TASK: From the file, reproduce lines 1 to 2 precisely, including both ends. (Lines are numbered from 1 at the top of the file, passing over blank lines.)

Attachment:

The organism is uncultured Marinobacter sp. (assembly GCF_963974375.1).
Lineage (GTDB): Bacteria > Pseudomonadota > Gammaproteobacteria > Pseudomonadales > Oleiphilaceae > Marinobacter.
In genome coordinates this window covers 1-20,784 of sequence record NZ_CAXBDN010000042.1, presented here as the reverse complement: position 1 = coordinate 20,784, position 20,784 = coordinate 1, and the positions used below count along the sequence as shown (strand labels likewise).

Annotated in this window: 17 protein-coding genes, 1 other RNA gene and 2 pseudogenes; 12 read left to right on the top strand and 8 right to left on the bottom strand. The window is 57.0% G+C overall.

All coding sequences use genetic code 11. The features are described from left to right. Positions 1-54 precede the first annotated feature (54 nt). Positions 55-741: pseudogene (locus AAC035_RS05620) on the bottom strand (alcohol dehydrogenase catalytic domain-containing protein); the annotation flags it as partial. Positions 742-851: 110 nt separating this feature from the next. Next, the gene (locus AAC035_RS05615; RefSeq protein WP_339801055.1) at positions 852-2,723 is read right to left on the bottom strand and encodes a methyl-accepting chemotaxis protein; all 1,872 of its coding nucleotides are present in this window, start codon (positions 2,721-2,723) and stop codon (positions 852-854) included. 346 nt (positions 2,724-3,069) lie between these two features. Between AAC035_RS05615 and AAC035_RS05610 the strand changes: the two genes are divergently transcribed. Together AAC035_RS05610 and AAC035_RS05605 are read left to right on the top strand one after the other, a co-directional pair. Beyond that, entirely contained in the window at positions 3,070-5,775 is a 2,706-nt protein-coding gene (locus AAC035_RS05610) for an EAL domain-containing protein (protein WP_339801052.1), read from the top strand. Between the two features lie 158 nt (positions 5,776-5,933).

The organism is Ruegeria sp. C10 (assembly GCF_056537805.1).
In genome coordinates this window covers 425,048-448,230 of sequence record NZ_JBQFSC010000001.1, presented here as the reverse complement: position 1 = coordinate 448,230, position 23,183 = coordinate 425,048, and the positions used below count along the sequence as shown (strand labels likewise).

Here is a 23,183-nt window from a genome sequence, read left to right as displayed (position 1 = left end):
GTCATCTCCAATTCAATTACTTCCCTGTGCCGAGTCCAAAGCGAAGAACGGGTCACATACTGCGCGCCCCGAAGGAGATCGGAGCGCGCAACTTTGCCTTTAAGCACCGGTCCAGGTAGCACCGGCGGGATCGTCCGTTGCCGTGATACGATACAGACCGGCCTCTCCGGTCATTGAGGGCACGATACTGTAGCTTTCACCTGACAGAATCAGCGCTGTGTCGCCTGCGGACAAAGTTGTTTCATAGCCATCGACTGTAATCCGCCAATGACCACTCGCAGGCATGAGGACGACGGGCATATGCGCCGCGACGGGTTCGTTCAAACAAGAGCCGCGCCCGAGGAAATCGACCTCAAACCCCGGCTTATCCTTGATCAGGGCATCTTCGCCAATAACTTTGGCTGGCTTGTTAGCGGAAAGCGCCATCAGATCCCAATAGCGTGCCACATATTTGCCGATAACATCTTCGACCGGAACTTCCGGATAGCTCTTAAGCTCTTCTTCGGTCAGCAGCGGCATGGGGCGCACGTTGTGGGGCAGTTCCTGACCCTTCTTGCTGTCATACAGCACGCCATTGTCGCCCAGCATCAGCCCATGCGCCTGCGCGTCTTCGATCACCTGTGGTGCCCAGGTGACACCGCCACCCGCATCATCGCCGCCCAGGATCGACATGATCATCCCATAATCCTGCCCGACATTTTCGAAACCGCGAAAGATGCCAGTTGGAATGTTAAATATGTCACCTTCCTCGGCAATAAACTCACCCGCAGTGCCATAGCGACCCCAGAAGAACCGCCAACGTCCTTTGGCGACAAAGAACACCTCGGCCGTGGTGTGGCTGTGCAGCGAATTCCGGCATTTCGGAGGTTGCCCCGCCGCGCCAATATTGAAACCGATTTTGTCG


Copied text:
The organism is uncultured Marinobacter sp. (assembly GCF_963974375.1).
Lineage (GTDB): Bacteria > Pseudomonadota > Gammaproteobacteria > Pseudomonadales > Oleiphilaceae > Marinobacter.